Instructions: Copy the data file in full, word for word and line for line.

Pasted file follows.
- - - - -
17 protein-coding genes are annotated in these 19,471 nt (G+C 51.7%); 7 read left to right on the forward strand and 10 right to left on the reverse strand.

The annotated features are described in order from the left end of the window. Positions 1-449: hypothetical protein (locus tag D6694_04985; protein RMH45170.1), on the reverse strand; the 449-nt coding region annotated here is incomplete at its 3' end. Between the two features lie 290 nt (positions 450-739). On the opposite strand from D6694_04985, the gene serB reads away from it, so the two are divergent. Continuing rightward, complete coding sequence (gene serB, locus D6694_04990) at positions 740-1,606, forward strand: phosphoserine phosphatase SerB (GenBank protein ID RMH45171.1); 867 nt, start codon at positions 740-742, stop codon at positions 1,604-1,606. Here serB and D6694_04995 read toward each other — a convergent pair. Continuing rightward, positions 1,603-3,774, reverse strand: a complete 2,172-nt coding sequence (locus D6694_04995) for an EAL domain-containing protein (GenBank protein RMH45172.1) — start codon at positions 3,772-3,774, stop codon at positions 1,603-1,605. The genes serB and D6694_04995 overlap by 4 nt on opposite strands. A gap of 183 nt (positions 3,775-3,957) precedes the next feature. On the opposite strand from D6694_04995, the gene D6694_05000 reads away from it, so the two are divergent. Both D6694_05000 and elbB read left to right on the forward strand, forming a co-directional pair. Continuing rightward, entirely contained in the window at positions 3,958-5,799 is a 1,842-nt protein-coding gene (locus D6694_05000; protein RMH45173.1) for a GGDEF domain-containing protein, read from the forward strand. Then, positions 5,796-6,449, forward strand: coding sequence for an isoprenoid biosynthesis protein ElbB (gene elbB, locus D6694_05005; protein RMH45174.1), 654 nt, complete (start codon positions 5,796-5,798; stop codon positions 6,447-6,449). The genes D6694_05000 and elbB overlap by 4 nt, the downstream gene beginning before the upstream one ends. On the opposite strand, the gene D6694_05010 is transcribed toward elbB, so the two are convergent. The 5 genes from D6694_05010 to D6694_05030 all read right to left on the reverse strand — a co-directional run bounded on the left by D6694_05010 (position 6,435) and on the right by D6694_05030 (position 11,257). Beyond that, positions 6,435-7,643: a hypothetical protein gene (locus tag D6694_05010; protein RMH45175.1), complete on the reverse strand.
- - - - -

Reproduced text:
17 protein-coding genes are annotated in these 19,471 nt (G+C 51.7%); 7 read left to right on the forward strand and 10 right to left on the reverse strand.

The annotated features are described in order from the left end of the window. Positions 1-449: hypothetical protein (locus tag D6694_04985; protein RMH45170.1), on the reverse strand; the 449-nt coding region annotated here is incomplete at its 3' end. Between the two features lie 290 nt (positions 450-739). On the opposite strand from D6694_04985, the gene serB reads away from it, so the two are divergent. Continuing rightward, complete coding sequence (gene serB, locus D6694_04990) at positions 740-1,606, forward strand: phosphoserine phosphatase SerB (GenBank protein ID RMH45171.1); 867 nt, start codon at positions 740-742, stop codon at positions 1,604-1,606. Here serB and D6694_04995 read toward each other — a convergent pair. Continuing rightward, positions 1,603-3,774, reverse strand: a complete 2,172-nt coding sequence (locus D6694_04995) for an EAL domain-containing protein (GenBank protein RMH45172.1) — start codon at positions 3,772-3,774, stop codon at positions 1,603-1,605. The genes serB and D6694_04995 overlap by 4 nt on opposite strands. A gap of 183 nt (positions 3,775-3,957) precedes the next feature. On the opposite strand from D6694_04995, the gene D6694_05000 reads away from it, so the two are divergent. Both D6694_05000 and elbB read left to right on the forward strand, forming a co-directional pair. Continuing rightward, entirely contained in the window at positions 3,958-5,799 is a 1,842-nt protein-coding gene (locus D6694_05000; protein RMH45173.1) for a GGDEF domain-containing protein, read from the forward strand. Then, positions 5,796-6,449, forward strand: coding sequence for an isoprenoid biosynthesis protein ElbB (gene elbB, locus D6694_05005; protein RMH45174.1), 654 nt, complete (start codon positions 5,796-5,798; stop codon positions 6,447-6,449). The genes D6694_05000 and elbB overlap by 4 nt, the downstream gene beginning before the upstream one ends. On the opposite strand, the gene D6694_05010 is transcribed toward elbB, so the two are convergent. The 5 genes from D6694_05010 to D6694_05030 all read right to left on the reverse strand — a co-directional run bounded on the left by D6694_05010 (position 6,435) and on the right by D6694_05030 (position 11,257). Beyond that, positions 6,435-7,643: a hypothetical protein gene (locus tag D6694_05010; protein RMH45175.1), complete on the reverse strand.